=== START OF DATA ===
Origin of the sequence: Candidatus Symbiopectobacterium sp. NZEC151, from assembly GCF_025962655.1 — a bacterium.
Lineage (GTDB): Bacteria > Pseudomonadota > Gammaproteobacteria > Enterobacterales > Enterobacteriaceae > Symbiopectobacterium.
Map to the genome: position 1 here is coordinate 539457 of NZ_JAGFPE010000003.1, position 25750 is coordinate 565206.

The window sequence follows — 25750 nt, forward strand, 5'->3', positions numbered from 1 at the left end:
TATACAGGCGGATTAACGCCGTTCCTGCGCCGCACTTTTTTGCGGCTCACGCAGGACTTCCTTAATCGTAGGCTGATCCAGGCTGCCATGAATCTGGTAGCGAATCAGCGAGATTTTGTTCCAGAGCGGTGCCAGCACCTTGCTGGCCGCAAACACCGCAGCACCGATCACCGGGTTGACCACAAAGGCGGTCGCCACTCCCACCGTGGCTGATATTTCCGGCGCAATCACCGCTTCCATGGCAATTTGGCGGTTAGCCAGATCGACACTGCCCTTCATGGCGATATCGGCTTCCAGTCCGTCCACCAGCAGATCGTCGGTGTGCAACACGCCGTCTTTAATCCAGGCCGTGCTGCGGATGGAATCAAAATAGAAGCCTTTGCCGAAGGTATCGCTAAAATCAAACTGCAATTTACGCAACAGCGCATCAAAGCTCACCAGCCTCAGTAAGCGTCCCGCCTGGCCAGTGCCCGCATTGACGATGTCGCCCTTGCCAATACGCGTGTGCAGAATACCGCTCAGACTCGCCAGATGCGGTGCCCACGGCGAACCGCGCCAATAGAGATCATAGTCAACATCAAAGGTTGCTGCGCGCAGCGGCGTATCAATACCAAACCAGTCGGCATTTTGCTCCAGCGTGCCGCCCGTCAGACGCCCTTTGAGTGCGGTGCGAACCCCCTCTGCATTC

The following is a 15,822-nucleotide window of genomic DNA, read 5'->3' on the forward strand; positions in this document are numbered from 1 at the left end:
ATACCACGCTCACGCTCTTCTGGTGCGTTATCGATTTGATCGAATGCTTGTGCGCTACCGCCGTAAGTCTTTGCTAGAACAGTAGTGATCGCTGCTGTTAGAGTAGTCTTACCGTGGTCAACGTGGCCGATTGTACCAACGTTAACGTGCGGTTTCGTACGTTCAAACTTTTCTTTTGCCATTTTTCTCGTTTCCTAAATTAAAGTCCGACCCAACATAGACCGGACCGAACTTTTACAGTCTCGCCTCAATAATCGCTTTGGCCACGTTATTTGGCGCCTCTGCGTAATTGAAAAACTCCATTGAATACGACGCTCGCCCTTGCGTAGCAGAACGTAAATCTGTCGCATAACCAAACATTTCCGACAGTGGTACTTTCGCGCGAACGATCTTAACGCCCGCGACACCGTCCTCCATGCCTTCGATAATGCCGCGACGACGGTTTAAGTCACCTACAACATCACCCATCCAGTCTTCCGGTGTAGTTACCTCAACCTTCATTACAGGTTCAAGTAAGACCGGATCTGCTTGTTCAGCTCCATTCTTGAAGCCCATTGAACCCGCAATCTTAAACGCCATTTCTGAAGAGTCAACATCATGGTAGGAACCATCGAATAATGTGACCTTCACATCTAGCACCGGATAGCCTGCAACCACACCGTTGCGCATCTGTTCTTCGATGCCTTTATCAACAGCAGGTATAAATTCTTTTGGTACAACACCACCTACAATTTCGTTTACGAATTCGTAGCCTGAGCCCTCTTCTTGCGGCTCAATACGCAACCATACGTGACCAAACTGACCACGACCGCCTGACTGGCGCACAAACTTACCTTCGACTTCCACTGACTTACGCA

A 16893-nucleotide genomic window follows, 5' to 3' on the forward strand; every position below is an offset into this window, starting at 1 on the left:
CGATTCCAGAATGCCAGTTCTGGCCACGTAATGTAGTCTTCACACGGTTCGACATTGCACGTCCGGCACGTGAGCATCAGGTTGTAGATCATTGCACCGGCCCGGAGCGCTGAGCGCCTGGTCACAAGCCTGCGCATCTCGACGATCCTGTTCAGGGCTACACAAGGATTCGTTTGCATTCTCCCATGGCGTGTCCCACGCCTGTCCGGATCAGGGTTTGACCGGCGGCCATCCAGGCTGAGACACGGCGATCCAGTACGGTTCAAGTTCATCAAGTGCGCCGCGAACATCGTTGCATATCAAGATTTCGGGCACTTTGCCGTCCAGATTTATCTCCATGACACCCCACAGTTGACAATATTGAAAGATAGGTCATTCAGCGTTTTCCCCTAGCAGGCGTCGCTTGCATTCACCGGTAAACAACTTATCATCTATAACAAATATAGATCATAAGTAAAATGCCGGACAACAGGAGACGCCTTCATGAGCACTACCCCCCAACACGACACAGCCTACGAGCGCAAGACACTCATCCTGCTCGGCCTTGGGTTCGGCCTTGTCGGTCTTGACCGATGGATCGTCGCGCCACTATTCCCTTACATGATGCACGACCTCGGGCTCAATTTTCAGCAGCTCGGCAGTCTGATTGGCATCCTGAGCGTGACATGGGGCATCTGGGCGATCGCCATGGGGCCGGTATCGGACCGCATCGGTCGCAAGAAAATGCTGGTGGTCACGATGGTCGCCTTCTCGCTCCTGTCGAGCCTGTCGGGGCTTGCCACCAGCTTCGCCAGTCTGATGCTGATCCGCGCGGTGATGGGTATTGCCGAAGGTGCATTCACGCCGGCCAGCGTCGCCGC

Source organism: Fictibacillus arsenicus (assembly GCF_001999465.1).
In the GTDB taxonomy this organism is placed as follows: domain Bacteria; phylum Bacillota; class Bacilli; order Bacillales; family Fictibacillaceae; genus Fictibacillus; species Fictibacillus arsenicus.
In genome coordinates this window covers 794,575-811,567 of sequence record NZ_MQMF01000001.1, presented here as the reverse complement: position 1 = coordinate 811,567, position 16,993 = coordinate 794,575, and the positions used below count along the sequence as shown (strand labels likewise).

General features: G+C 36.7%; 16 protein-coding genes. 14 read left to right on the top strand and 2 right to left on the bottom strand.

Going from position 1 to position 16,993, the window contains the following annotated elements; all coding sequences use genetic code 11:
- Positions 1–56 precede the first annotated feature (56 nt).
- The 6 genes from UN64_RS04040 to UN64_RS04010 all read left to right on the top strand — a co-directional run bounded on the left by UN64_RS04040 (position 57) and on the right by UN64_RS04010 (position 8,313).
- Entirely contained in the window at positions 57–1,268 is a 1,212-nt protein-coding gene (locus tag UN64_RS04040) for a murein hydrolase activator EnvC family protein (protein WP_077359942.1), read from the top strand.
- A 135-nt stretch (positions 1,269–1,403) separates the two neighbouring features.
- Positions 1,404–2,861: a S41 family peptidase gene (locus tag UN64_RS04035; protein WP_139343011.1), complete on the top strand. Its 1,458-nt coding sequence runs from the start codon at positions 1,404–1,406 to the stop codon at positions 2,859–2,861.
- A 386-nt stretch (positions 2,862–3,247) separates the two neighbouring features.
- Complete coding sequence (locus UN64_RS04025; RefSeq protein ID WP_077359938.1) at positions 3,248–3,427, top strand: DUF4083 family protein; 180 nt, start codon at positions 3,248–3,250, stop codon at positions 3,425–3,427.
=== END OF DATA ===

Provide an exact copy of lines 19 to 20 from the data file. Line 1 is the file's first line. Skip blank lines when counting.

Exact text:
- Positions 1,404–2,861: a S41 family peptidase gene (locus tag UN64_RS04035; protein WP_139343011.1), complete on the top strand. Its 1,458-nt coding sequence runs from the start codon at positions 1,404–1,406 to the stop codon at positions 2,859–2,861.
- A 386-nt stretch (positions 2,862–3,247) separates the two neighbouring features.